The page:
62yo man, with a history of pseudotumor cerebri, presents to your clinic with progressive headache and vision changes. You would like to confirm an increased intracranial pressure before sending him to the neurologist.

  1. What are two (2) ways at the bedside you can confirm and what are the thresholds for positive findings?


  1. The old and busted bedside way to determine if a patient has increased intracranial pressure is the fundoscopic examination. What you are looking for specifically is the cup:disc ratio of the optic nerve. Normal is around 0.3, or 1/3rd. If it is increased, it suggests increased intracranial pressure.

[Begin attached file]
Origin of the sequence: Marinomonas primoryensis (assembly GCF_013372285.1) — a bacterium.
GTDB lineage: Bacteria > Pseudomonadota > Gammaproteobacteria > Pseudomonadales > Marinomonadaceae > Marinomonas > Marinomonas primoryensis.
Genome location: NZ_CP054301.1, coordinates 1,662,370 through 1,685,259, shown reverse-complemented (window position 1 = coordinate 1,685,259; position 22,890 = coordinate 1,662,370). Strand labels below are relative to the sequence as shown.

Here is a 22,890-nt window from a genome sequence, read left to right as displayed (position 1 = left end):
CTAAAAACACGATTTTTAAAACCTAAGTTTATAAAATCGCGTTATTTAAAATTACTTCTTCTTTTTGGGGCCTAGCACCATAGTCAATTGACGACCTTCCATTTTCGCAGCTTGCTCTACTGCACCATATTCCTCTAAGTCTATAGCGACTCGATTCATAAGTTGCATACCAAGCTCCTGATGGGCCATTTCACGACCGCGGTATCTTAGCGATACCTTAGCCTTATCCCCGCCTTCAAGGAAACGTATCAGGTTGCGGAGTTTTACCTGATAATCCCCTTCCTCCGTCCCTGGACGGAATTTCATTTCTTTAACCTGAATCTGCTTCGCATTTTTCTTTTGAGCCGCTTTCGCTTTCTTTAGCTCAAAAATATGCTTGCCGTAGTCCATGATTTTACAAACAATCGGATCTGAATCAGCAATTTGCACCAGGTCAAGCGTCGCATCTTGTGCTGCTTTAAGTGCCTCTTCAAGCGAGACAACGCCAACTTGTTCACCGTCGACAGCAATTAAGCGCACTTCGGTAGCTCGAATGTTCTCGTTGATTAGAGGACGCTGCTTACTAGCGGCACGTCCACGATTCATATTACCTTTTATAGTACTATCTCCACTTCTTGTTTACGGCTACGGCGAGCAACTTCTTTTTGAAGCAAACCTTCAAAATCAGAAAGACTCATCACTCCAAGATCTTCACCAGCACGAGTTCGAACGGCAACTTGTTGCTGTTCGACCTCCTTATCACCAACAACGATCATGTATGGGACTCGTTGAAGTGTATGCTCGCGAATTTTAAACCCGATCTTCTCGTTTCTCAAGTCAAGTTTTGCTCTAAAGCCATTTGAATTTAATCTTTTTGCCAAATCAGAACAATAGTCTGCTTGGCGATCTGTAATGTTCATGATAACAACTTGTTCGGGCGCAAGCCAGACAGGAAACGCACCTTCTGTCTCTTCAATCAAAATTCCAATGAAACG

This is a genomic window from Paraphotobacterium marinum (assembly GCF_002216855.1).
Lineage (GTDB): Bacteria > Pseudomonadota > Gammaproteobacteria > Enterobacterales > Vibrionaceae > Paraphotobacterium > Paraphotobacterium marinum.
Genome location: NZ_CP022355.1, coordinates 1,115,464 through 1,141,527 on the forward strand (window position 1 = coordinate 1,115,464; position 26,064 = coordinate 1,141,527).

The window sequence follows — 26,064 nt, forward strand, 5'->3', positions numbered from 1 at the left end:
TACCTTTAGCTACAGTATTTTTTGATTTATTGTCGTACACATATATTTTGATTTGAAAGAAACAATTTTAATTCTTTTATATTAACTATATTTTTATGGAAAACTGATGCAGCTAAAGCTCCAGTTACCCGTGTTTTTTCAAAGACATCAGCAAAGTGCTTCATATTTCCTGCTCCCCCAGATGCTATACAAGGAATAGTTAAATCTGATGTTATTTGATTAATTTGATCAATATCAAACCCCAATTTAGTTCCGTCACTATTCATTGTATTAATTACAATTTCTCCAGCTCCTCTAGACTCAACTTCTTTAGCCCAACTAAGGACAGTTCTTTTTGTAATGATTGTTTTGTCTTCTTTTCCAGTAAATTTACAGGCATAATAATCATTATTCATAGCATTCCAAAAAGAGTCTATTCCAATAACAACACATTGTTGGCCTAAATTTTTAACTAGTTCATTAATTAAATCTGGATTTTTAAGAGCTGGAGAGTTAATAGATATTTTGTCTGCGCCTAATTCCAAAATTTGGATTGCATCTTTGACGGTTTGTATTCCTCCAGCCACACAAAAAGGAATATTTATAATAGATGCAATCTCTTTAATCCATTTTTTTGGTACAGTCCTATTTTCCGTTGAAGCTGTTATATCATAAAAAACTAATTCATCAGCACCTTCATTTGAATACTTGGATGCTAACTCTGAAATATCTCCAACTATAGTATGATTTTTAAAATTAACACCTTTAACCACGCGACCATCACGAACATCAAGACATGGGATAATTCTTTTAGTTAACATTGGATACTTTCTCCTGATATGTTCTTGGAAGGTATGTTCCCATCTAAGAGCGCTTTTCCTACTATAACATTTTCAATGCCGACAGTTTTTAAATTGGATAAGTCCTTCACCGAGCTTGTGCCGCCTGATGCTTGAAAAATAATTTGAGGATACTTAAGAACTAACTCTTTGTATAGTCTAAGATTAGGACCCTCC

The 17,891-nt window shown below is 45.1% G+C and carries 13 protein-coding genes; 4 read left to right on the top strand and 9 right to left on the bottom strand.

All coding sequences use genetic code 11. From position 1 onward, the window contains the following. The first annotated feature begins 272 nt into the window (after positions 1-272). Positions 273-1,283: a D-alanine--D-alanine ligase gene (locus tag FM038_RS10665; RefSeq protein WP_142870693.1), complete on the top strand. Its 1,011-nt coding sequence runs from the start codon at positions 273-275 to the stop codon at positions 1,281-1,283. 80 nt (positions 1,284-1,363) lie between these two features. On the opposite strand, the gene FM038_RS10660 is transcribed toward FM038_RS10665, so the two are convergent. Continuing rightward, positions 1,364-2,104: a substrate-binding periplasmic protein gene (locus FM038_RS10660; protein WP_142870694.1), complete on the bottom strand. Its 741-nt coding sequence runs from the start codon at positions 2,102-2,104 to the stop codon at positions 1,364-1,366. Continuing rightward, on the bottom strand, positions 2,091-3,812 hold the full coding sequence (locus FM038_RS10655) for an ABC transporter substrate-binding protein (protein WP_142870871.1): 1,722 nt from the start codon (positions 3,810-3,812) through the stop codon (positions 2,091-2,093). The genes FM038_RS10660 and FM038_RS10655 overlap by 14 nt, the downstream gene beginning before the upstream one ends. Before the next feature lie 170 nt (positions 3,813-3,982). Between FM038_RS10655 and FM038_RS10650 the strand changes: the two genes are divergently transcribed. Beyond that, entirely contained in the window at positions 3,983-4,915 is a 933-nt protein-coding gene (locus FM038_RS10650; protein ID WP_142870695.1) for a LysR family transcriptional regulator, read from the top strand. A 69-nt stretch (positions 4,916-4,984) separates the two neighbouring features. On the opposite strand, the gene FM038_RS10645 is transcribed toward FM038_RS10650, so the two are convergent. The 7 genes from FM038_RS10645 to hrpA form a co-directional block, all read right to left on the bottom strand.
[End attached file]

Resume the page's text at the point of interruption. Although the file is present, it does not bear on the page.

2. The new, hotness is using bedside POCUS to measure the optic nerve directly. Using the high frequency linear probe with a tegaderm placed over the patient eye, place a generous amount of gel over the globe and measure the optic nerve 3mm from the retina. A normal optic nerve should be < 5mm in diameter and anything over than suggests increased intracranial pressure

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